The WISEFAMILIES program is a successful pilot program in Klukwan that involves a partnership between the Chilkat Indian Village's Klukwan Traditional Knowledge Camp and the SEARHC WISEWOMAN cardiovascular health program. In Klukwan, members of the WISEFAMILIES program learn how to harvest and preserve traditional subsistence foods at moose, salmon and hooligan camps. They also learn Tlingít language and traditional skills such as carving and weaving. These traditional activities improve overall health and wellness.
The new grant will fund community-based camps and programs in Wrangell and Kake that promote traditional foods and activities. Since subsistence practices and foods vary by location and season, each community will have input into the design and topics of its local camps. Research shows a diet full of traditional foods can be a good way to prevent many chronic diseases, such as diabetes and heart disease. Camp activities in Wrangell and Kake are set to start in the spring of 2009.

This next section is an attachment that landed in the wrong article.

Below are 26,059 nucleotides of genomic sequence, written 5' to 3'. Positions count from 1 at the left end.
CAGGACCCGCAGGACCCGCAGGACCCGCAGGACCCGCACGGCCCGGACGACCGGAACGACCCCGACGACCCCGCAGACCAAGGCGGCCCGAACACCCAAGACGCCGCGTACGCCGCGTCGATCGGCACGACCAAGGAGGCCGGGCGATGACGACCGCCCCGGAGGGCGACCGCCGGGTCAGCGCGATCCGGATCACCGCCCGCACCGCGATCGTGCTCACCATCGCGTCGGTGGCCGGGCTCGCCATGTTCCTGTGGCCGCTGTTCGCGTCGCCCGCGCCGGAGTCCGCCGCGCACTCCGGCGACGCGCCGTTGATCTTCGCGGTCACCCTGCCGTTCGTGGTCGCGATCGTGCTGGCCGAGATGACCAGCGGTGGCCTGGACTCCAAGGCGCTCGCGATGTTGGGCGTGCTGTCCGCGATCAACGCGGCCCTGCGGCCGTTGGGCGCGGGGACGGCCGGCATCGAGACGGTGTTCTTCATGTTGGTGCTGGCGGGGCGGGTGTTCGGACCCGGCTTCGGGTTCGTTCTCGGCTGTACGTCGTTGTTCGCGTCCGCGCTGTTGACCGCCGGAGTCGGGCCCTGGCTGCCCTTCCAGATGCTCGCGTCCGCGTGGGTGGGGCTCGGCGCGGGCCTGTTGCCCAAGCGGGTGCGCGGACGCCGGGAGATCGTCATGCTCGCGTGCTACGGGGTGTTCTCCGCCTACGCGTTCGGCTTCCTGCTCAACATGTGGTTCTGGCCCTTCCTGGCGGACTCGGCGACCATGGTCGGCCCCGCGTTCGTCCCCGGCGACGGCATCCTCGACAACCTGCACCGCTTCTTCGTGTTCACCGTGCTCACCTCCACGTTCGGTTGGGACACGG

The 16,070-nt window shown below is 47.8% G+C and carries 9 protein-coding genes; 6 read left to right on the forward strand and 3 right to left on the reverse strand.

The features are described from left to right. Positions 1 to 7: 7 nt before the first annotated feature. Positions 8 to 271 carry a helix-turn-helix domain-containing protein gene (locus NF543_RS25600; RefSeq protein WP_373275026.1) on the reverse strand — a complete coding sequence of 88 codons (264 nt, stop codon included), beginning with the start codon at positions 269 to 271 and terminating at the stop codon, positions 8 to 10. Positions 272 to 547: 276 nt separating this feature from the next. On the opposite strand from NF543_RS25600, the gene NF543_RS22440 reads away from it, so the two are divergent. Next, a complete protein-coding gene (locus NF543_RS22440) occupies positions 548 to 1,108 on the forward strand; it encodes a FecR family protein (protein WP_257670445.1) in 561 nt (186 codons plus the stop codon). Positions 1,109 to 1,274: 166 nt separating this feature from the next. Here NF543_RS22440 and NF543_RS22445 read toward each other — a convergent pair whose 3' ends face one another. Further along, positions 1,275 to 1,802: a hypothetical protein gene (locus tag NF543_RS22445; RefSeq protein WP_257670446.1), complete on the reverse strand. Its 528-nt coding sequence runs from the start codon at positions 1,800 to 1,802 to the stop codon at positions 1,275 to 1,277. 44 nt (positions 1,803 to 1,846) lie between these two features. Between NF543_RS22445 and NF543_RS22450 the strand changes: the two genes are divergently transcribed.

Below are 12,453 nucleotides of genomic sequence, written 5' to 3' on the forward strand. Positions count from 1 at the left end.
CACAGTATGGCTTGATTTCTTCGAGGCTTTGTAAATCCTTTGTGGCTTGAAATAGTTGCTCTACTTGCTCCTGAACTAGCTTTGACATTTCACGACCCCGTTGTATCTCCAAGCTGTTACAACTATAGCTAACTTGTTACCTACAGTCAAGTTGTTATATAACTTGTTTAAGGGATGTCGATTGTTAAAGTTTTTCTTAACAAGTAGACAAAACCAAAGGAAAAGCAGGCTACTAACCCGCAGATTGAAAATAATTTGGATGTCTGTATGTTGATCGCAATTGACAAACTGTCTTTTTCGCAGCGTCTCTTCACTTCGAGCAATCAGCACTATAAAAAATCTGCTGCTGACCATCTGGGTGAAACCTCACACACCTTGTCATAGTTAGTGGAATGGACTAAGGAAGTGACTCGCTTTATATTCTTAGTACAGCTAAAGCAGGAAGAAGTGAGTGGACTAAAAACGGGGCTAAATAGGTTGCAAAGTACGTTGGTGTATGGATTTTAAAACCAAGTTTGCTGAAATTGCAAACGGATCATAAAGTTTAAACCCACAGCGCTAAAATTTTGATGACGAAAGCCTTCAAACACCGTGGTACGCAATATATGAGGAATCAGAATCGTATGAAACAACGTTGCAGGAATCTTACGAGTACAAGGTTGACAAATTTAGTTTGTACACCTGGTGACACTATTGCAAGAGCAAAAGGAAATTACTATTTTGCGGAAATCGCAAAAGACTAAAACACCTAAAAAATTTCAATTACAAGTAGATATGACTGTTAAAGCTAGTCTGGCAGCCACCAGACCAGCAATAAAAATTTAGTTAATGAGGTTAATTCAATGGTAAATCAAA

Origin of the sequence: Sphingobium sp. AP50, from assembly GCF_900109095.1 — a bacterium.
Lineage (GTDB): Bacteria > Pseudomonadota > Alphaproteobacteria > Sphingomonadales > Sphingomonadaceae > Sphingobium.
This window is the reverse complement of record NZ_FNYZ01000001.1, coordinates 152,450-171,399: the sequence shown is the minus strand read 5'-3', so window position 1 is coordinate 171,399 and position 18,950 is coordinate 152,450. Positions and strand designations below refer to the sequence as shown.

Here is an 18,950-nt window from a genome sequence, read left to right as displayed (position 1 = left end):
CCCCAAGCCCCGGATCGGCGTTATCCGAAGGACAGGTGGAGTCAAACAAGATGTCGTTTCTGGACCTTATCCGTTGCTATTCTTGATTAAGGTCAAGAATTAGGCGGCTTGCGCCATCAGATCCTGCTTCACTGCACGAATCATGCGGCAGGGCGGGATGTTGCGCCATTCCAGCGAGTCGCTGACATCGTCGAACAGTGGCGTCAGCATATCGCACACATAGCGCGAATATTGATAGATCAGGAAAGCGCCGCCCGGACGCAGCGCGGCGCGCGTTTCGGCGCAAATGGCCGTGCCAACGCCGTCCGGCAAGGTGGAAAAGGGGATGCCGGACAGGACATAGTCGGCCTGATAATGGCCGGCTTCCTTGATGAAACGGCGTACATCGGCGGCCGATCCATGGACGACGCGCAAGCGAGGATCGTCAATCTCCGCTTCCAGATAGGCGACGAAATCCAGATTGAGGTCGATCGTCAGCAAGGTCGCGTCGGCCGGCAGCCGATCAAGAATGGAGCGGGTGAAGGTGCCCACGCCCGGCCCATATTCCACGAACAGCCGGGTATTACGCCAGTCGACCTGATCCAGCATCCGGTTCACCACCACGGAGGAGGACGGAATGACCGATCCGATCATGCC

"This is a great opportunity to extend the successful traditional knowledge camps in Klukwan to other communities," said Martha Pearson, a health educator with the SEARHC WISEWOMAN program. "The camps combine respect for traditional living and chronic disease prevention, a definite win-win situation."
The WISEFAMILIES grant will be renewed each year for up to five years, depending on its success. The grant will help fund a new part-time health advocate position in Wrangell. That person will coordinate the camps and offer community health programs.